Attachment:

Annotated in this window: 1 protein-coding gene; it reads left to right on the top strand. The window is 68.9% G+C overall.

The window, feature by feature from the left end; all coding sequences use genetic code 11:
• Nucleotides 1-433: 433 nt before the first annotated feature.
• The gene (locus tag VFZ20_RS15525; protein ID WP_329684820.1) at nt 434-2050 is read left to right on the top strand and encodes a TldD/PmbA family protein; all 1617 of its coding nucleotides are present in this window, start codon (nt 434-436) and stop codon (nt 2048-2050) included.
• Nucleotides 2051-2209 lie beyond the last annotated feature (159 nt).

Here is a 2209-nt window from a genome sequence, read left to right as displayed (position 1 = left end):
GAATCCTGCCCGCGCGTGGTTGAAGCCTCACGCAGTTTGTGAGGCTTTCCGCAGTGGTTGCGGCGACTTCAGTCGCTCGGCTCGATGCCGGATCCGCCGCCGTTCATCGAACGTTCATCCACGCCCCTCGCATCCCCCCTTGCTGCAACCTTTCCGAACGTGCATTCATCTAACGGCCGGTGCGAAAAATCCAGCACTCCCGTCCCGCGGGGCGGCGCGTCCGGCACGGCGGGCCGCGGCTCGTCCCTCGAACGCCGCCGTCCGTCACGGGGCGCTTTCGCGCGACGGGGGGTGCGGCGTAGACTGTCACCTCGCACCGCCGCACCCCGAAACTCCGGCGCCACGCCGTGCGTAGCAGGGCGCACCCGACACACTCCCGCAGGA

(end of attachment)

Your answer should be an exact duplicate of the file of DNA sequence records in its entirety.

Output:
Annotated in this window: 1 protein-coding gene; it reads left to right on the top strand. The window is 68.9% G+C overall.

The window, feature by feature from the left end; all coding sequences use genetic code 11:
• Nucleotides 1-433: 433 nt before the first annotated feature.
• The gene (locus tag VFZ20_RS15525; protein ID WP_329684820.1) at nt 434-2050 is read left to right on the top strand and encodes a TldD/PmbA family protein; all 1617 of its coding nucleotides are present in this window, start codon (nt 434-436) and stop codon (nt 2048-2050) included.
• Nucleotides 2051-2209 lie beyond the last annotated feature (159 nt).

Here is a 2209-nt window from a genome sequence, read left to right as displayed (position 1 = left end):
GAATCCTGCCCGCGCGTGGTTGAAGCCTCACGCAGTTTGTGAGGCTTTCCGCAGTGGTTGCGGCGACTTCAGTCGCTCGGCTCGATGCCGGATCCGCCGCCGTTCATCGAACGTTCATCCACGCCCCTCGCATCCCCCCTTGCTGCAACCTTTCCGAACGTGCATTCATCTAACGGCCGGTGCGAAAAATCCAGCACTCCCGTCCCGCGGGGCGGCGCGTCCGGCACGGCGGGCCGCGGCTCGTCCCTCGAACGCCGCCGTCCGTCACGGGGCGCTTTCGCGCGACGGGGGGTGCGGCGTAGACTGTCACCTCGCACCGCCGCACCCCGAAACTCCGGCGCCACGCCGTGCGTAGCAGGGCGCACCCGACACACTCCCGCAGGA